When you choose how to get around in 2025, there will be a new option: small electric aircraft. The report says advances in lithium-ion batteries and hydrogen storage will make electric transport a reality. “These aircraft will also utilize new materials that bring down the weight of the vehicle and have motors with superconducting technology. Micro-commercial aircraft will fly the skies for short-hop journeys,” the authors write.
DIGITALLY CONNECTED, OF COURSE
By 2025, the Internet of things will be a reality. Everything will be connected–from the fridge in your kitchen, to the remotest farmer in Africa. “Thanks to the prevalence of improved semiconductors, graphene-carbon nanotube capacitators, cell-free networksof service antenna, and 5G technology, wireless communications will dominate everything, everywhere,” the report says.
NO MORE PLASTIC GARBAGE
Floating garbage patches? Not in the future. The report expects packaging made from plant-derived cellulose to dominate by 2025. “Toxic plastic-petroleum packaging that litters cities, fields, beaches, and oceans, and which isn’t biodegradable, will be nearing extinction in another decade. Thanks to advancements in the technology related to and use of these bio-nano materials, petroleum-based packaging products will be history.”
MORE PRECISE DRUGS
By 2025, we’ll have sophisticated personalized medicine. “Drugs in development are becoming so targeted that they can bind to specific proteins and use antibodies to give precise mechanisms of action,” the report notes. “Knowledge of specific gene mutations will be so much more advanced that scientists and physicians can treat those specific mutations. Examples of this include HER2 (breast cancer), BRAF V600 (melanoma), and ROS1 (lung cancer), among many others.”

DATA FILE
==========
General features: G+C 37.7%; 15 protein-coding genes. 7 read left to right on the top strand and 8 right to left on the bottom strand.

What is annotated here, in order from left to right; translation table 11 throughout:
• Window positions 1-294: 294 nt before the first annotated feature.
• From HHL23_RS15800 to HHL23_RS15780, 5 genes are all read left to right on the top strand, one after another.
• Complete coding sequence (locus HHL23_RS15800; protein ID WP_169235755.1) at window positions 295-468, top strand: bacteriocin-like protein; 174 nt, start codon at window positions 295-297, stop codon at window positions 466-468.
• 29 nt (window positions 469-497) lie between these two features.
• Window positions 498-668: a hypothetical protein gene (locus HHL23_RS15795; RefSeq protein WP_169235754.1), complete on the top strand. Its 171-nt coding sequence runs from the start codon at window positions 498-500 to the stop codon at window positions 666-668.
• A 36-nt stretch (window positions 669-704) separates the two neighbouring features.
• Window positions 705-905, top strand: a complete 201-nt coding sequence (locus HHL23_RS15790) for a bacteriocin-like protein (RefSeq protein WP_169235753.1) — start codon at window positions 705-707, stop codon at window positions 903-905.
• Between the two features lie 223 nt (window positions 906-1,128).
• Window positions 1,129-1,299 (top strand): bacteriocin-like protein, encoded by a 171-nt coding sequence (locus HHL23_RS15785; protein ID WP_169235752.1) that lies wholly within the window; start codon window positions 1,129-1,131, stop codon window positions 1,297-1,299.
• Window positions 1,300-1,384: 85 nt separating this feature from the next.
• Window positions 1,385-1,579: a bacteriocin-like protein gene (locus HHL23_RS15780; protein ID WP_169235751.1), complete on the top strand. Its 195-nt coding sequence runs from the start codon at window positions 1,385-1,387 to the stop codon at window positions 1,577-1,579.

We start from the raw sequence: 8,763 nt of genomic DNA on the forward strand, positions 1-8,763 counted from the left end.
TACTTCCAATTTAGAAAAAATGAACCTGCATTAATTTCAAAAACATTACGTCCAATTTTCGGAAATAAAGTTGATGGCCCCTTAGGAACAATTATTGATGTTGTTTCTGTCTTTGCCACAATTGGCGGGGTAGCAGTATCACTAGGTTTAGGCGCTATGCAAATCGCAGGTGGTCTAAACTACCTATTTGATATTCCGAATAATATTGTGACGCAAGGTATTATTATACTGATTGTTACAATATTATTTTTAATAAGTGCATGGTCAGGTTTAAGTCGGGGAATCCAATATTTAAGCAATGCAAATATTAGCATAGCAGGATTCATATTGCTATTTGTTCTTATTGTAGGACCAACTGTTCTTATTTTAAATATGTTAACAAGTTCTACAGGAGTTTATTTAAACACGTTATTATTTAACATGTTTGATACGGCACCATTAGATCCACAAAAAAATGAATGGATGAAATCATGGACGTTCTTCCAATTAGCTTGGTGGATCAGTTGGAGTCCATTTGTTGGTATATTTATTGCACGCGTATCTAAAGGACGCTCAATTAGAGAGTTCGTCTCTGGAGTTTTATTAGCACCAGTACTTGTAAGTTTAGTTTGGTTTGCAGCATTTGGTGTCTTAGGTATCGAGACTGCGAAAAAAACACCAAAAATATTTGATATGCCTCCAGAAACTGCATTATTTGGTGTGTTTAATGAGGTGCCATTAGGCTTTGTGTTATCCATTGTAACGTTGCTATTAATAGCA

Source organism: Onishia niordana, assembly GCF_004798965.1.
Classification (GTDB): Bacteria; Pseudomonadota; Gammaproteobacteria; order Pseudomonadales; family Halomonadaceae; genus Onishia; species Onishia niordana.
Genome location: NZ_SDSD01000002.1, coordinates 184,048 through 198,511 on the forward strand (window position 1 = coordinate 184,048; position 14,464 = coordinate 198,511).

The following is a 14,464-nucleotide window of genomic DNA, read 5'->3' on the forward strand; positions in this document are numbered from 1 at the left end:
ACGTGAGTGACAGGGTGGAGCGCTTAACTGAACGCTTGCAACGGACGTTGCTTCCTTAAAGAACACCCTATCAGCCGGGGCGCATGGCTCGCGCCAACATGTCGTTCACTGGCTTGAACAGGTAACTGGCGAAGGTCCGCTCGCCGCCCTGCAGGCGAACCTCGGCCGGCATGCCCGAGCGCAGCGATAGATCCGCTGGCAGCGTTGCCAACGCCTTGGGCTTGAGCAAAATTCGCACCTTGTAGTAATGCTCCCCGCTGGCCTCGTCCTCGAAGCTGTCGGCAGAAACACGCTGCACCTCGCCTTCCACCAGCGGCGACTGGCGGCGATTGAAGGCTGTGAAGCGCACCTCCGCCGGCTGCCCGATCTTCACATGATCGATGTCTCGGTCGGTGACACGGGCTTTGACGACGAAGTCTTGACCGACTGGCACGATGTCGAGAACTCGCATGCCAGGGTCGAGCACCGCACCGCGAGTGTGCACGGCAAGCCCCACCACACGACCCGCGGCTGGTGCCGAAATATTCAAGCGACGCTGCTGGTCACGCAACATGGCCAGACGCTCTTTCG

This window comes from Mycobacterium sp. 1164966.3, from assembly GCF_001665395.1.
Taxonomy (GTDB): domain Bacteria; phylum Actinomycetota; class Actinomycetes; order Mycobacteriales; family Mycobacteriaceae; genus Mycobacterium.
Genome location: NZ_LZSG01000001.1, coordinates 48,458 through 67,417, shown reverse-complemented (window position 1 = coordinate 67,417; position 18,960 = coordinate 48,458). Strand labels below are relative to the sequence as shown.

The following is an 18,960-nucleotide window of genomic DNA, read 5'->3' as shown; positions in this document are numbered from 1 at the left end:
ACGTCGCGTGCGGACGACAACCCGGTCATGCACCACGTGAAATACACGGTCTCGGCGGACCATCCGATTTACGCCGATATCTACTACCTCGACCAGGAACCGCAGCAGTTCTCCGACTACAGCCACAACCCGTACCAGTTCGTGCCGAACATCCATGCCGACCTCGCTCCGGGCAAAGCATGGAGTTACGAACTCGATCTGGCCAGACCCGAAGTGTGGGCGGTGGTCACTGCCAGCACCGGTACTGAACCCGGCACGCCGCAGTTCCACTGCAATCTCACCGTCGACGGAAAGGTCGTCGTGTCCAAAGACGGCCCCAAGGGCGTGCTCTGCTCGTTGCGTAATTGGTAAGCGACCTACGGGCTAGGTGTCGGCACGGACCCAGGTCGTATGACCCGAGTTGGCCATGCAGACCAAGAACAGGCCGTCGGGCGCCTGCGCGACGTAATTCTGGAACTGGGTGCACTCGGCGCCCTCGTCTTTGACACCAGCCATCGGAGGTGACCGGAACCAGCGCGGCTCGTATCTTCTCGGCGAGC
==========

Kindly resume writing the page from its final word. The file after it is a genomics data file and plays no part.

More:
DNA MAPPING NORMALIZED
Kids born in 2025 will be tested at the DNA level, and not just once or twice, but continually using nano-probes inserted in the body. “In 2025, humans will have their DNA mapped at birth and checked annually to identify any changes that could point to the onset of autoimmune diseases.”
Beam me up, Scotty? Not quite. But the report says research into teleportation will be underway. “We are on the precipice of this field’s explosion; it is truly an emerging research front. Early indicators point to a rapid acceleration of research leading to the testing of quantum teleportation in 2025.”
Will all of these changes come to pass? Probably not. We know from history that exciting research doesn’t always make it to the market. A host of things–politics, money, monopoly power–get in the way. However, Moftah believes we should be positive about the future: “[The predictions] are positive in nature because they are solutions researchers and scientists are working on to address challenges we face in the world today. There will always be obstacles and issues to overcome, but science and innovation give us hope for how we will address them.”
This article appeared on Fast Company on June 30 2014 and was researched and written by Ben Schiller.
About Ben Schiller
Ben Schiller is a New York-based staff writer for Co.Exist, and also contributes to the FT and Yale e360. He used to edit a European management magazine, and worked as a reporter in San Francisco, Prague and Brussels